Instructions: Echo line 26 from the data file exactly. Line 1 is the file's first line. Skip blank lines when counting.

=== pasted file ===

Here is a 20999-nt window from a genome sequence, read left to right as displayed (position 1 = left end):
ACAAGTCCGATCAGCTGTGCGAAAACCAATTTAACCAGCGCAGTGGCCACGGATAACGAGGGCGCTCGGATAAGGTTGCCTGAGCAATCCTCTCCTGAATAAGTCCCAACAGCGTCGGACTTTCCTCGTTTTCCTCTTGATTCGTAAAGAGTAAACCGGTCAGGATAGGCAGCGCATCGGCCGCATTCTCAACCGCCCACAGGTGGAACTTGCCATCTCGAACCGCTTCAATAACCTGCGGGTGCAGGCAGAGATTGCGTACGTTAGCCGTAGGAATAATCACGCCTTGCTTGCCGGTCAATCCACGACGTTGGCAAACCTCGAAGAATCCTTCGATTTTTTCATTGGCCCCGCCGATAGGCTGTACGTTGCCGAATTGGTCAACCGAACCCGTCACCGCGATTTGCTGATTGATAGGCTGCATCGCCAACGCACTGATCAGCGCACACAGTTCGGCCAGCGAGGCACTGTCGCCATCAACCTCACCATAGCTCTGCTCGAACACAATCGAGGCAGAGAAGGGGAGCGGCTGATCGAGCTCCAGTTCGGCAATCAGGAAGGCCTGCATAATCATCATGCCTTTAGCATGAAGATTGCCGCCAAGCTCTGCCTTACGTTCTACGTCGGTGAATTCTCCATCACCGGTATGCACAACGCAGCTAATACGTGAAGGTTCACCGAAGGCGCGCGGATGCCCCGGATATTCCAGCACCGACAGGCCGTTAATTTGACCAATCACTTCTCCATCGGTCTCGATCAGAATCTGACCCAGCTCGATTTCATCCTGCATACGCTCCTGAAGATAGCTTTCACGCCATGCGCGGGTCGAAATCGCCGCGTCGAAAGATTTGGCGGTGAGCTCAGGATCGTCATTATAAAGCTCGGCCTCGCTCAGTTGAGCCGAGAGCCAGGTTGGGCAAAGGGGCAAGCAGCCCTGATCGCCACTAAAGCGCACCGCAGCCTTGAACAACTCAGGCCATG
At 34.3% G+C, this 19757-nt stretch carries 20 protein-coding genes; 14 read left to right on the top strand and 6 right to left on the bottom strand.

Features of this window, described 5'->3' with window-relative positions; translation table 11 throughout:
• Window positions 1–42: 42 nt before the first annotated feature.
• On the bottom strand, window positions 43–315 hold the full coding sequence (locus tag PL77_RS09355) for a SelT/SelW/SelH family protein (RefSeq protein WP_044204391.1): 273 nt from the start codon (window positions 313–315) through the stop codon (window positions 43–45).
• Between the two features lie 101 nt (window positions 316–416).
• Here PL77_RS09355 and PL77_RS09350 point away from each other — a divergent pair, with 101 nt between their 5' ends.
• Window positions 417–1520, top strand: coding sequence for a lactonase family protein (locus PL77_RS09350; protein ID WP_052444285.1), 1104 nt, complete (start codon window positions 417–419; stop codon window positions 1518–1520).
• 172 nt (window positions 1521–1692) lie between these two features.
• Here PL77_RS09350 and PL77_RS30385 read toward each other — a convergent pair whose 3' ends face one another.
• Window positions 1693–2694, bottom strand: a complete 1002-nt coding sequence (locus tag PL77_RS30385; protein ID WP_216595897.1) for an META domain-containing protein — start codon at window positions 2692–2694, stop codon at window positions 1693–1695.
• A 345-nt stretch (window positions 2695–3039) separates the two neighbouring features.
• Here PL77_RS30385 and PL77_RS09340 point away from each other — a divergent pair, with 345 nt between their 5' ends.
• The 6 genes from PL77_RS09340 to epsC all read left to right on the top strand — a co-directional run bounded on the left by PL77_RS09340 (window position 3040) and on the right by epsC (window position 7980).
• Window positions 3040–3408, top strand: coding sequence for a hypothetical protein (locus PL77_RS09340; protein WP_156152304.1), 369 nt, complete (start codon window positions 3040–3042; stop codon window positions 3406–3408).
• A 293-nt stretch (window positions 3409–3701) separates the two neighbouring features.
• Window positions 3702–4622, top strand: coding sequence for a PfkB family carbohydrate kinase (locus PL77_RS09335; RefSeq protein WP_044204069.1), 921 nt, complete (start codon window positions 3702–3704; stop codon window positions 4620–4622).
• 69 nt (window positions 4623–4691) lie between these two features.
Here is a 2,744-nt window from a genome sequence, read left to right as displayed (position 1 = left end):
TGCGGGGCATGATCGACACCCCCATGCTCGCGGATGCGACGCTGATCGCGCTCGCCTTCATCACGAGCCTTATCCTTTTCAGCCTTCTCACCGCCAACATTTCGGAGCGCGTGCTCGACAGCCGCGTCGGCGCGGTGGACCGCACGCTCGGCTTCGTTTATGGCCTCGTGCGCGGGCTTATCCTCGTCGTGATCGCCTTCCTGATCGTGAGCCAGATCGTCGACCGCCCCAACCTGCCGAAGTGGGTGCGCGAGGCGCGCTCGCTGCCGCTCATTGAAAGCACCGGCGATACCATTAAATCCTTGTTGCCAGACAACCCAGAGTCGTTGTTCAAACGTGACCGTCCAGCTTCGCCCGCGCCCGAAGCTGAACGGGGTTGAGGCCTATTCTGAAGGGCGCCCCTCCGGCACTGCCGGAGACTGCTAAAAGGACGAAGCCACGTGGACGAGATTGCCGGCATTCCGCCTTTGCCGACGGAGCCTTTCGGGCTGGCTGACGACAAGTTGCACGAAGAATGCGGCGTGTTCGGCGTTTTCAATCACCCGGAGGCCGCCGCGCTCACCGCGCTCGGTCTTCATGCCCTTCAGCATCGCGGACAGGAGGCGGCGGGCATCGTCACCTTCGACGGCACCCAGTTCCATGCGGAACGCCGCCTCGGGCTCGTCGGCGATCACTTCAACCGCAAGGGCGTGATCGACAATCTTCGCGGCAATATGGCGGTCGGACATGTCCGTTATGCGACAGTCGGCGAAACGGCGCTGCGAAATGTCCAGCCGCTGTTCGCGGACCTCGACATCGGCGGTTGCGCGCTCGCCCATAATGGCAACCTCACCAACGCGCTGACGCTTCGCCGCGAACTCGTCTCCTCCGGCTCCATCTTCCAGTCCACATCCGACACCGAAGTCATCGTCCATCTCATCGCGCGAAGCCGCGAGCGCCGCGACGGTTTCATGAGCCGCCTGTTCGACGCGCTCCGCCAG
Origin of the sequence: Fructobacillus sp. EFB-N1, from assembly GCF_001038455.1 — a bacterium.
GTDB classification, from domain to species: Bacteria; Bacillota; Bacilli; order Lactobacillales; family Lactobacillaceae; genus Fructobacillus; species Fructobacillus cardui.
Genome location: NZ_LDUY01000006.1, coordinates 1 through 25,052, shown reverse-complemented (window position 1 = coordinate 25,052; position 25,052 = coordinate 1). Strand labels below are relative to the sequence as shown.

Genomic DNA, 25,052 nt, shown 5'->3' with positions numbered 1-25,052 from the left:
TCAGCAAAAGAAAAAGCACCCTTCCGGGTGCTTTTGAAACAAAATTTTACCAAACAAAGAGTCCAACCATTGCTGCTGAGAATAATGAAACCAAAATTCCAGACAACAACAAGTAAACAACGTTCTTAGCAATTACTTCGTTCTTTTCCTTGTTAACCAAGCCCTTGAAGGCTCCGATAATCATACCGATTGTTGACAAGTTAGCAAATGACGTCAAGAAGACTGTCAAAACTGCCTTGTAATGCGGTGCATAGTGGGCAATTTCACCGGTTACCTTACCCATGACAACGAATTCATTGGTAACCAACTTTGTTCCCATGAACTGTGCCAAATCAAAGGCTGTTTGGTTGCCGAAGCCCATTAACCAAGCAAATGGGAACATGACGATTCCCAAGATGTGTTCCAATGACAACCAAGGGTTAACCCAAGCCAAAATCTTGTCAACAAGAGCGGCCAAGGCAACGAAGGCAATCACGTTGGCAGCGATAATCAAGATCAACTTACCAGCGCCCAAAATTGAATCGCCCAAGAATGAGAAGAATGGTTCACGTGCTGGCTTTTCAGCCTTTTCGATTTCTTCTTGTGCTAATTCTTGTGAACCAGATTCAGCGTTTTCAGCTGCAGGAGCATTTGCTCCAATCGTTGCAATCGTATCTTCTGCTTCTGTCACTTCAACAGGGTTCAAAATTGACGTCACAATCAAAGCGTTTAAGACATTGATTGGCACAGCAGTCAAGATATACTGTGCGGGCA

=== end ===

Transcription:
TCAGCAAAAGAAAAAGCACCCTTCCGGGTGCTTTTGAAACAAAATTTTACCAAACAAAGAGTCCAACCATTGCTGCTGAGAATAATGAAACCAAAATTCCAGACAACAACAAGTAAACAACGTTCTTAGCAATTACTTCGTTCTTTTCCTTGTTAACCAAGCCCTTGAAGGCTCCGATAATCATACCGATTGTTGACAAGTTAGCAAATGACGTCAAGAAGACTGTCAAAACTGCCTTGTAATGCGGTGCATAGTGGGCAATTTCACCGGTTACCTTACCCATGACAACGAATTCATTGGTAACCAACTTTGTTCCCATGAACTGTGCCAAATCAAAGGCTGTTTGGTTGCCGAAGCCCATTAACCAAGCAAATGGGAACATGACGATTCCCAAGATGTGTTCCAATGACAACCAAGGGTTAACCCAAGCCAAAATCTTGTCAACAAGAGCGGCCAAGGCAACGAAGGCAATCACGTTGGCAGCGATAATCAAGATCAACTTACCAGCGCCCAAAATTGAATCGCCCAAGAATGAGAAGAATGGTTCACGTGCTGGCTTTTCAGCCTTTTCGATTTCTTCTTGTGCTAATTCTTGTGAACCAGATTCAGCGTTTTCAGCTGCAGGAGCATTTGCTCCAATCGTTGCAATCGTATCTTCTGCTTCTGTCACTTCAACAGGGTTCAAAATTGACGTCACAATCAAAGCGTTTAAGACATTGATTGGCACAGCAGTCAAGATATACTGTGCGGGCA